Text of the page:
a second optical circulator for coupling said second end of said second optical fiber means to said second piece of said first optical fiber means.
15. An optical communication system comprising:
first optical fiber means for transmitting first optical signals in a first direction, said first optical fiber means comprising pieces, each of said pieces having first and second ends;
means, coupled to said second end of a first piece of said first optical fiber means and said first end of a second piece of said first optical fiber means, for amplifying said first optical signals being transmitted in said first direction, said amplifying means comprising:
an Er-added optical fiber;
a semiconductor laser for injecting pumping light into said Er-added optical fiber;
photocoupler means for coupling said semiconductor laser to said Er-added optical fiber; and
dual light isolators, each of said light isolators being disposed at opposite ends of said amplifying means, one of said light isolators being coupled to said photocoupler means and a second one of said light isolators being coupled to said Er-added optical fiber;
second optical fiber means for transmitting second optical signals in a second direction, said second direction being substantially opposite to said first direction, said second optical fiber means having a first end coupled to said first piece of said first optical fiber means, and a second end coupled to said second piece of said of said first optical fiber means, said second optical fiber means bypassing said amplifying means;
means, coupled to said first end of said first piece of said first optical fiber means, for providing said first optical signals transmitted in said first direction to said first optical fiber means, said first optical signal providing means comprising:
second photocoupler means for coupling said first optical signal providing means to said first end of said first piece of said first optical fiber means;
means for monitoring conditions of said first optical fiber means and said second optical fiber means;
second optical signal receiving means for receiving said second optical signals transmitted in said second direction;
first switching means for selectively coupling said monitoring means and said second optical signal receiving means to said second photocoupler means;
first optical signal producing means, coupled to said second photocoupler means, for supplying said first optical signals to said first end of said first piece of said first optical fiber means;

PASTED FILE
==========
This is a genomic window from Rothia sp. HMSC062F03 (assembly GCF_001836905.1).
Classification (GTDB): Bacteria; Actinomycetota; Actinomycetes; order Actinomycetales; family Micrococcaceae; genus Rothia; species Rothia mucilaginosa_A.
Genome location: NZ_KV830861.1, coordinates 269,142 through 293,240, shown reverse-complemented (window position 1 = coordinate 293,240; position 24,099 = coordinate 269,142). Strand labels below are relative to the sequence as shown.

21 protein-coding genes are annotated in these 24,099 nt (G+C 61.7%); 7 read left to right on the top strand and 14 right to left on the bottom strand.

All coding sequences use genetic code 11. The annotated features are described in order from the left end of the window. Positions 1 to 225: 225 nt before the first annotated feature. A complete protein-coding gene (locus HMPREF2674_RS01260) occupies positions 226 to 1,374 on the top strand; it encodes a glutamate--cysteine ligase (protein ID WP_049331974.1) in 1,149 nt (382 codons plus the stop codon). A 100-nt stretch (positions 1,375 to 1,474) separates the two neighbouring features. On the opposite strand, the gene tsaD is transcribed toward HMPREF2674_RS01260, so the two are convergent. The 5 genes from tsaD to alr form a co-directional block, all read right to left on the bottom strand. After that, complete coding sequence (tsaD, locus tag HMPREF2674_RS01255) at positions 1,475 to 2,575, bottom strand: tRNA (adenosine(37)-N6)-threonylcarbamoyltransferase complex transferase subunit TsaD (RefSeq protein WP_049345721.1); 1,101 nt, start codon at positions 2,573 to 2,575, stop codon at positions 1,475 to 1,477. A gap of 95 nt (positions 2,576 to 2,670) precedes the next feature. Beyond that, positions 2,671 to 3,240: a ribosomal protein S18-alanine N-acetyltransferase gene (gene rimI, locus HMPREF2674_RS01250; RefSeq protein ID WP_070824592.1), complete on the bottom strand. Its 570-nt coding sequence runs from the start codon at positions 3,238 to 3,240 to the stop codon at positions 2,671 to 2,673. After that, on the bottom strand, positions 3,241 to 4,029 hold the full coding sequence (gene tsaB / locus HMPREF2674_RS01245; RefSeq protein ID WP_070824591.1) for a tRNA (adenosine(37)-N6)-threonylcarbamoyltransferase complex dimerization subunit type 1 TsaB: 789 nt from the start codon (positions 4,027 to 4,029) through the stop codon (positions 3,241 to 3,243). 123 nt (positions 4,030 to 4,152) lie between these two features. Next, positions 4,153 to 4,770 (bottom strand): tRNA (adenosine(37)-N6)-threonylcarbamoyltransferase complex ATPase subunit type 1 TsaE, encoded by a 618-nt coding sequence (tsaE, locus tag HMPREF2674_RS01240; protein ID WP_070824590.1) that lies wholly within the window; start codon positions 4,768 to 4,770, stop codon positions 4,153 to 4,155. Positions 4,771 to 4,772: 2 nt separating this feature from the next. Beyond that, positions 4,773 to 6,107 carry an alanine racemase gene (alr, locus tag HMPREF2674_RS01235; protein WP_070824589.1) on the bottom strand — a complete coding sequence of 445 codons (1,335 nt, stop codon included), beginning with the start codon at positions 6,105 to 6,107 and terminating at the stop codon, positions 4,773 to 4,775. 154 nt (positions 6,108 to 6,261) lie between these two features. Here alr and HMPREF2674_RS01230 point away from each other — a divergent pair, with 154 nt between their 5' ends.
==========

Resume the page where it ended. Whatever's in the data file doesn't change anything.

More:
third optical fiber means, having first and second ends, for coupling said semiconductor laser to said Er-added optical fiber, said first end of said third optical fiber being coupled to said semiconductor laser and said second end of said third optical fiber being coupled to said Er-added optical fiber;
second means for monitoring conditions of said third optical fiber;
fourth optical signal receiving means for receiving optical signals amplified by said amplifying means and for monitoring operating conditions of said amplifying means in accordance with said amplified optical signals; and
second switching means for selectively coupling said second monitoring means and said fourth optical signal receiving means to said first end of said third optical fiber;
and
at least one first means, coupled to said second end of said second piece of said first optical fiber means, for receiving said first optical signals transmitted in said first direction.
Description

This is a continuation of application Ser. No. 07/717,208, filed on Jun. 19, 1991, which was abandoned upon the filing hereof.

BACKGROUND OF THE INVENTION

1. Field of the Invention

The present invention relates to optical communication systems. In particular, the present invention provides a novel configuration of optical communication systems comprising an optical transmission line consisting of optical fibers, and optical fiber amplifiers.

2. Description of Related Art

Optical communication systems using an optical fiber as a signal transmission line have been developed. These systems benefit from the low loss and wide band properties of the optical fiber. Therefore, with regard to the use of optical fibers in optical communication systems, various technologies and applications such as coherent light transmission systems, intensity-modulation/direct-detection systems, etc., have been studied.

One technology recently being studied is an optical fiber amplifier which uses an amplification effect of an Er-added (Erbium added) optical fiber or the like. An Er-added optical fiber is fabricated by doping a conventional optical fiber material with the rare earth element of Erbium. Such an optical fiber amplifier has a number of features such as high gain, low insertion loss, no polarization dependence, low noise, and high saturation output, etc. A successful non-repeating transmission experiment conducted on this type of amplifier resulted in a bit rate of 1.8Gb/sec for a distance of 212 km (The Institute of Electronics, Information and Communication Engineers of Japan, Light Communication System Study Society OCS 89-3 (K. Hagimoto, et al., PD 15, Optical Fiber Communication Conference '89)). In addition, using the amplifier in cooperation with an optical transmission line in a system having multiple independent receivers (i.e. cable TV subscribers) has been considered (The Institute of Television Engineering of Japan, Technical Report 1989 (K. Kikushima, et al., PD 22, Optical Fiber communication Conference '90)). In general, the development of optical fiber amplifiers is expected to contribute greatly to the improvement of future optical communication systems.